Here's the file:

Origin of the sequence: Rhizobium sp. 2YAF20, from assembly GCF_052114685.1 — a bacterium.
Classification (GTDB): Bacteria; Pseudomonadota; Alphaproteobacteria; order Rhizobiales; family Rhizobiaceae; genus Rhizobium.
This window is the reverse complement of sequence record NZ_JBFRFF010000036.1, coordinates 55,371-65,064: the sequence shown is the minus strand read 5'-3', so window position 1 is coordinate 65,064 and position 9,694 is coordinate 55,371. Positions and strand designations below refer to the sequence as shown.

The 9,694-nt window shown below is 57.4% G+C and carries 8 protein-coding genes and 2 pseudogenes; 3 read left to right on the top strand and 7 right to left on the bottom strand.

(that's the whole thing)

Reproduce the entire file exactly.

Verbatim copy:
Origin of the sequence: Rhizobium sp. 2YAF20, from assembly GCF_052114685.1 — a bacterium.
Classification (GTDB): Bacteria; Pseudomonadota; Alphaproteobacteria; order Rhizobiales; family Rhizobiaceae; genus Rhizobium.
This window is the reverse complement of sequence record NZ_JBFRFF010000036.1, coordinates 55,371-65,064: the sequence shown is the minus strand read 5'-3', so window position 1 is coordinate 65,064 and position 9,694 is coordinate 55,371. Positions and strand designations below refer to the sequence as shown.

The 9,694-nt window shown below is 57.4% G+C and carries 8 protein-coding genes and 2 pseudogenes; 3 read left to right on the top strand and 7 right to left on the bottom strand.